Four years ago, the Kannada romantic tragedy Diacatapulted actor Pruthvi Ambaar to fame. Since his big breakthrough, Pruthvi has chosen concept-based scripts over run-of-the-mill stories. While it’s encouraging to see a rising actor seeking unique content, Pruthvi can go places only if his passion for quality cinema gets the support of filmmakers who convert their novel ideas into engaging movies.
If his Sugarless was about a young man’s battle with diabetes, Pruthvi’s Doordarshan explored the importance of television in the 1980s. In this week’s release Juni, the actor plays chef-cum-cafe owner Partha, who falls in love with Juni (Rishika Naik), a sketch artist suffering from dissociative personality disorder (commonly called multiple personality disorder). A shy and introverted Juni gets controlled by two more personalities: the adventurous Mansi and the aggressive Chaki, “who thinks and behaves like a man.”
Director: Vaibhav Mahadev
Cast: Pruthvi Ambaar, Rishika Naik, Vinaya Prasad,
Runtime: 138 minutes
Storyline: Partha, an easy-going cafe owner, falls in love with an artist named Juni, only to discover that she has a multiple personality disorder. Will love stand the test of societal stigma?
Director Vaibhav Madhav attempts a straightforward take on dissociative personality disorder, and that’s what makes Juni different from other well-known Indian films that have dealt with this mental health condition. In a touching scene, Juni breaks down in front of Partha, stressing how her condition isn’t something for people to be scared of. Just like in Dia, Pruthvi gets a character that mostly plays second fiddle to its female counterpart, and the actor is utterly at ease as a man drawn into an unconventional relationship. He convincingly represents an ideal man who is sensitive about his girlfriend’s condition. Despite slipping in some places, debutant Rishika does justice to a tricky role.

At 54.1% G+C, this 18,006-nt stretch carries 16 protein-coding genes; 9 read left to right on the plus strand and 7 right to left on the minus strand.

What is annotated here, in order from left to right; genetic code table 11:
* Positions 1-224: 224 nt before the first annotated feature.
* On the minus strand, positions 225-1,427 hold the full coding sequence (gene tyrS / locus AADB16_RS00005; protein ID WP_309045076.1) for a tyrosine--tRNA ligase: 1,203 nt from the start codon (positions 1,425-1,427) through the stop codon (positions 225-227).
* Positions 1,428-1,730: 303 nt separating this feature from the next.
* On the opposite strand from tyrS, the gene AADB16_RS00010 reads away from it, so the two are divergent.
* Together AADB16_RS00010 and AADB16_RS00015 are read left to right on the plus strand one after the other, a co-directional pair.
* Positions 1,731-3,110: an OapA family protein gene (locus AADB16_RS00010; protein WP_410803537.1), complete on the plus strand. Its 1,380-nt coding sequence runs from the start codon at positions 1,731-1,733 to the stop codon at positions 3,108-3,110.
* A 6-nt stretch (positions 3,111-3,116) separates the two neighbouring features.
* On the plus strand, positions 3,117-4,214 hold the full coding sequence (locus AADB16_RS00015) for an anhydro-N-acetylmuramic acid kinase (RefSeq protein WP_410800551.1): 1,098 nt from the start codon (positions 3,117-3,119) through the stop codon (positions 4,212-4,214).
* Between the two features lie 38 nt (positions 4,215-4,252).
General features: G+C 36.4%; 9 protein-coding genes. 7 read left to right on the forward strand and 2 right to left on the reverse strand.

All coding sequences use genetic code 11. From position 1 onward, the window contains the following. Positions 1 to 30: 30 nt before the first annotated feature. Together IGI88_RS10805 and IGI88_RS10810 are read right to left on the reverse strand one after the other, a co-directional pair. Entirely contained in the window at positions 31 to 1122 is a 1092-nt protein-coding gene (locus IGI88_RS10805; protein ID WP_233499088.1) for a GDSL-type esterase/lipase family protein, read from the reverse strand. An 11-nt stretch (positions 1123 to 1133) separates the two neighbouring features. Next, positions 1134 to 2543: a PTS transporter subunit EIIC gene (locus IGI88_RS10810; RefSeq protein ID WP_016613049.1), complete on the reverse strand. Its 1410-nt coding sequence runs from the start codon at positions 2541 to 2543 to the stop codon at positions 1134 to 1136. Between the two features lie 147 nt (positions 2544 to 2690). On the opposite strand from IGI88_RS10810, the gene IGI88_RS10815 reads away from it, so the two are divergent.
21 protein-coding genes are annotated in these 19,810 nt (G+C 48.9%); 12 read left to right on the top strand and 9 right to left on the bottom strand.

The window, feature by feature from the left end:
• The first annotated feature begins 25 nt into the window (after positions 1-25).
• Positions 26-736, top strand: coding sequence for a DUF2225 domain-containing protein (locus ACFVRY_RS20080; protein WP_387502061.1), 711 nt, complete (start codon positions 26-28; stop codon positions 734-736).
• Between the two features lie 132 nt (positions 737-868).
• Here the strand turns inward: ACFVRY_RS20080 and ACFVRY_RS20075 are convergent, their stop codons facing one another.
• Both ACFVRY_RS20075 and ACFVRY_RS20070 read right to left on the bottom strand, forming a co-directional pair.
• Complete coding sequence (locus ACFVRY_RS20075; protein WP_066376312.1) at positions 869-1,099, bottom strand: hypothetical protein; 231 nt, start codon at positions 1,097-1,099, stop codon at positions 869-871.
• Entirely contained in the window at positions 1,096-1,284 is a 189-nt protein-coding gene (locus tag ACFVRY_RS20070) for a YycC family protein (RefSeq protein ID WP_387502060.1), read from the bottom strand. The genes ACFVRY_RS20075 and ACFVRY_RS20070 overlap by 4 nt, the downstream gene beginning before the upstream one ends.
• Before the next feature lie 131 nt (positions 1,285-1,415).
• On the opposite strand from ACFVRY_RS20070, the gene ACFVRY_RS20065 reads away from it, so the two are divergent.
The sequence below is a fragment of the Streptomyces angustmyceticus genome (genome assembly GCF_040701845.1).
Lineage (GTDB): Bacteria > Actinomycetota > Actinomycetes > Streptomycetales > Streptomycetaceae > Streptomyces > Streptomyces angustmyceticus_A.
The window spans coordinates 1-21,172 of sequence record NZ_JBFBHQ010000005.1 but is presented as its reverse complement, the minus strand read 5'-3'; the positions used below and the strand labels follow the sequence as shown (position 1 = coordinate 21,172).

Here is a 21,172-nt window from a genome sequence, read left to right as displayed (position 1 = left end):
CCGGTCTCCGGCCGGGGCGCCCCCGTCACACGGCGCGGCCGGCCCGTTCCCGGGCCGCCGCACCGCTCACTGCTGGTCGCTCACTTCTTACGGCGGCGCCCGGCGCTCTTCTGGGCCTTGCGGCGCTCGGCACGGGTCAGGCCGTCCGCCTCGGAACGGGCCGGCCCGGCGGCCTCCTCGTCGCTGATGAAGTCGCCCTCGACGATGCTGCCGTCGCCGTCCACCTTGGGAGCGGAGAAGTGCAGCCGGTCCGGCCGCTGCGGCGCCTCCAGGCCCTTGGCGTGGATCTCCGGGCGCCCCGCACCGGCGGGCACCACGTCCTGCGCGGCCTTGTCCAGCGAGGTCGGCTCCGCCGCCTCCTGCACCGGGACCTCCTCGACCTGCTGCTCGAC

Director Vaibhav Madhav gives convincing reasons for the birth of both the personalities of Juni. However, he fails to offer them the same depth and attention he gives to writing Juni. The scenes reflecting Mansi’s personality are shoddily executed; one important scene reminds us of Vikram switching between two personalities in the Tamil hit Anniyan.
Juni is not as big scale as S Shankar’s film nor as focused as Fazil’s Malayalam film Manichitrathazhu, and yet, it could have been a well-rounded film with its specialities had it focused on its secondary characters who get prominence in the final act. The tumultuous relationship between Partha’s parents is handled half-heartedly.
The film further loses its grip when it stops being a female-oriented story and turns its focus on Partha. Juni becomes an average commercial film that gives its hero a chance to transform himself. Had this plot turn come with adequate build-up, we could have rooted more for the protagonist.
The movie’s uneven pace is another shortcoming. The movie starts off sluggishly as the director attempts to create a feel-good drama between the leads, but the drama isn’t meaty enough. Juni picks up well when the central conflict is introduced, but loses steam in the end as it turns melodramatic.
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Juni joins recent Kannada films such as Tatsama Tadbhava and Case of Kondana for not fully realising its potential. These films have great moments, but they struggle to come together as a whole. Their fate isn’t entirely bad as they get praised in the OTT space, where people’s expectations are lower. That said, those who happen to watch Juni on the big screen will not be entirely disappointed.
Juni is currently running in theatres